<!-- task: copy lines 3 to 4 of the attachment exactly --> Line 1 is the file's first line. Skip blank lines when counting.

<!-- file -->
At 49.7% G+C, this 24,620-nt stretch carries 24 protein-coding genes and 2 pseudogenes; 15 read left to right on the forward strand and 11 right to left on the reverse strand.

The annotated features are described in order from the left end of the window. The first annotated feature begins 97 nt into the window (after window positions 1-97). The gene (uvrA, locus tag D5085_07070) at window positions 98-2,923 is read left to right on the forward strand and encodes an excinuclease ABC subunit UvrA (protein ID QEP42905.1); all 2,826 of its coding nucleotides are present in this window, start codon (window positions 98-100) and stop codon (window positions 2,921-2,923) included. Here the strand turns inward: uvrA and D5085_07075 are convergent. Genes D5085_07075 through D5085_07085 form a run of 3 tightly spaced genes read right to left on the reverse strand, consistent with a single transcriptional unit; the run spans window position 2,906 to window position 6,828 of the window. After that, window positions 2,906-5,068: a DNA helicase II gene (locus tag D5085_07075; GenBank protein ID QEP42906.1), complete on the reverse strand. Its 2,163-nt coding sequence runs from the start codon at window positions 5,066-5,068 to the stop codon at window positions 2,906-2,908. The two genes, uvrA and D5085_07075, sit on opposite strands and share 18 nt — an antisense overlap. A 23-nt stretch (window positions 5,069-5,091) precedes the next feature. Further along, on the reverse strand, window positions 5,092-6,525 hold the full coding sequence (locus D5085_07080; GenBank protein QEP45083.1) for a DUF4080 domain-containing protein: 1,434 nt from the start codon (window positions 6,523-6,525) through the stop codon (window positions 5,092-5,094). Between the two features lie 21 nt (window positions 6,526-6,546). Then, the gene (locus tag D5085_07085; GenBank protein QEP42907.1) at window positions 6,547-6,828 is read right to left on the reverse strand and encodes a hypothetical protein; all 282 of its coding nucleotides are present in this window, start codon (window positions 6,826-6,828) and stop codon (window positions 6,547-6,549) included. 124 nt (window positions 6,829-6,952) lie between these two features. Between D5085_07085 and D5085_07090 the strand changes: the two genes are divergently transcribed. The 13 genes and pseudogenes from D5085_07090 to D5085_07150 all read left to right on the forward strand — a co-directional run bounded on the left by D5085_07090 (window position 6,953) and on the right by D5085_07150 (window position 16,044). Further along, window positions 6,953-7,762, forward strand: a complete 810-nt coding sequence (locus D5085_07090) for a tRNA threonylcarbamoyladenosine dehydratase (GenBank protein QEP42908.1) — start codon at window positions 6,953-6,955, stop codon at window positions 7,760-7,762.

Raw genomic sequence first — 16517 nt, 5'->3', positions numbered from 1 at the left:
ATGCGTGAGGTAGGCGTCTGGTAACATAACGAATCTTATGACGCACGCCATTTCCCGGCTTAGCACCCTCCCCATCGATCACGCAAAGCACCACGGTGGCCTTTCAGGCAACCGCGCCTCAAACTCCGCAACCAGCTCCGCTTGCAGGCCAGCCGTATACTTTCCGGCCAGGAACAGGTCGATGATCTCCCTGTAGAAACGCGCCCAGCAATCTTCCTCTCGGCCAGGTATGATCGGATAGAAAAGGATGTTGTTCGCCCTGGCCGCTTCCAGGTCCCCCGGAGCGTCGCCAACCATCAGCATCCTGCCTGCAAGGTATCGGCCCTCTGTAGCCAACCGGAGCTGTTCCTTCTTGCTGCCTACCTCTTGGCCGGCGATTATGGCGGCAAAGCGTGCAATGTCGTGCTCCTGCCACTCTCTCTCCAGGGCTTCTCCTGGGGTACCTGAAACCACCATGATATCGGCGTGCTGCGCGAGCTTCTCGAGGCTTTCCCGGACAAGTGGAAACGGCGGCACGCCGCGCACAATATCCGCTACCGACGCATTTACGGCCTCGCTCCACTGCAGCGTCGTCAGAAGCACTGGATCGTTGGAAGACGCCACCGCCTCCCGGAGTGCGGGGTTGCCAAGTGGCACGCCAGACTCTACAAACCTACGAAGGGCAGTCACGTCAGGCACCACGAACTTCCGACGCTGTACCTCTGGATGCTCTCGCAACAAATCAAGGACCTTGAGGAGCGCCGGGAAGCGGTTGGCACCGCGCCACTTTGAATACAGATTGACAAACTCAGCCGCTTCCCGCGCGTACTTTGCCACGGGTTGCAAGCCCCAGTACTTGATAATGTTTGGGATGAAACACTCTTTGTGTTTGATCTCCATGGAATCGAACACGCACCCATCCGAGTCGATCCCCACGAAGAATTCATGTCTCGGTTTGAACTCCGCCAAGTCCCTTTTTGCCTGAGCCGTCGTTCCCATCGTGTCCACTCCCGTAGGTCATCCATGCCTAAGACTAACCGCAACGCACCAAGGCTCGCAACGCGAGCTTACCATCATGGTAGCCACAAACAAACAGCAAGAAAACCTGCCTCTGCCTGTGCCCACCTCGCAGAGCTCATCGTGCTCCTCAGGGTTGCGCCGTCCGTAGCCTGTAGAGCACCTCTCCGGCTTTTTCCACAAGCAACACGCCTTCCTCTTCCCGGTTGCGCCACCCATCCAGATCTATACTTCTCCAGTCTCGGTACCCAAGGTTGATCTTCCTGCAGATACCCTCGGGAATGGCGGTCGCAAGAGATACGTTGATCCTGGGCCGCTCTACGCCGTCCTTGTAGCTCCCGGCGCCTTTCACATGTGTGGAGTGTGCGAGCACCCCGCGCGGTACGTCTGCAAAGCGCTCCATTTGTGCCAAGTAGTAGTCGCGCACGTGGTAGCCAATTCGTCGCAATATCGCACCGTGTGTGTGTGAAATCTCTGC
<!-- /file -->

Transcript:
Raw genomic sequence first — 16517 nt, 5'->3', positions numbered from 1 at the left:
ATGCGTGAGGTAGGCGTCTGGTAACATAACGAATCTTATGACGCACGCCATTTCCCGGCTTAGCACCCTCCCCATCGATCACGCAAAGCACCACGGTGGCCTTTCAGGCAACCGCGCCTCAAACTCCGCAACCAGCTCCGCTTGCAGGCCAGCCGTATACTTTCCGGCCAGGAACAGGTCGATGATCTCCCTGTAGAAACGCGCCCAGCAATCTTCCTCTCGGCCAGGTATGATCGGATAGAAAAGGATGTTGTTCGCCCTGGCCGCTTCCAGGTCCCCCGGAGCGTCGCCAACCATCAGCATCCTGCCTGCAAGGTATCGGCCCTCTGTAGCCAACCGGAGCTGTTCCTTCTTGCTGCCTACCTCTTGGCCGGCGATTATGGCGGCAAAGCGTGCAATGTCGTGCTCCTGCCACTCTCTCTCCAGGGCTTCTCCTGGGGTACCTGAAACCACCATGATATCGGCGTGCTGCGCGAGCTTCTCGAGGCTTTCCCGGACAAGTGGAAACGGCGGCACGCCGCGCACAATATCCGCTACCGACGCATTTACGGCCTCGCTCCACTGCAGCGTCGTCAGAAGCACTGGATCGTTGGAAGACGCCACCGCCTCCCGGAGTGCGGGGTTGCCAAGTGGCACGCCAGACTCTACAAACCTACGAAGGGCAGTCACGTCAGGCACCACGAACTTCCGACGCTGTACCTCTGGATGCTCTCGCAACAAATCAAGGACCTTGAGGAGCGCCGGGAAGCGGTTGGCACCGCGCCACTTTGAATACAGATTGACAAACTCAGCCGCTTCCCGCGCGTACTTTGCCACGGGTTGCAAGCCCCAGTACTTGATAATGTTTGGGATGAAACACTCTTTGTGTTTGATCTCCATGGAATCGAACACGCACCCATCCGAGTCGATCCCCACGAAGAATTCATGTCTCGGTTTGAACTCCGCCAAGTCCCTTTTTGCCTGAGCCGTCGTTCCCATCGTGTCCACTCCCGTAGGTCATCCATGCCTAAGACTAACCGCAACGCACCAAGGCTCGCAACGCGAGCTTACCATCATGGTAGCCACAAACAAACAGCAAGAAAACCTGCCTCTGCCTGTGCCCACCTCGCAGAGCTCATCGTGCTCCTCAGGGTTGCGCCGTCCGTAGCCTGTAGAGCACCTCTCCGGCTTTTTCCACAAGCAACACGCCTTCCTCTTCCCGGTTGCGCCACCCATCCAGATCTATACTTCTCCAGTCTCGGTACCCAAGGTTGATCTTCCTGCAGATACCCTCGGGAATGGCGGTCGCAAGAGATACGTTGATCCTGGGCCGCTCTACGCCGTCCTTGTAGCTCCCGGCGCCTTTCACATGTGTGGAGTGTGCGAGCACCCCGCGCGGTACGTCTGCAAAGCGCTCCATTTGTGCCAAGTAGTAGTCGCGCACGTGGTAGCCAATTCGTCGCAATATCGCACCGTGTGTGTGTGAAATCTCTGC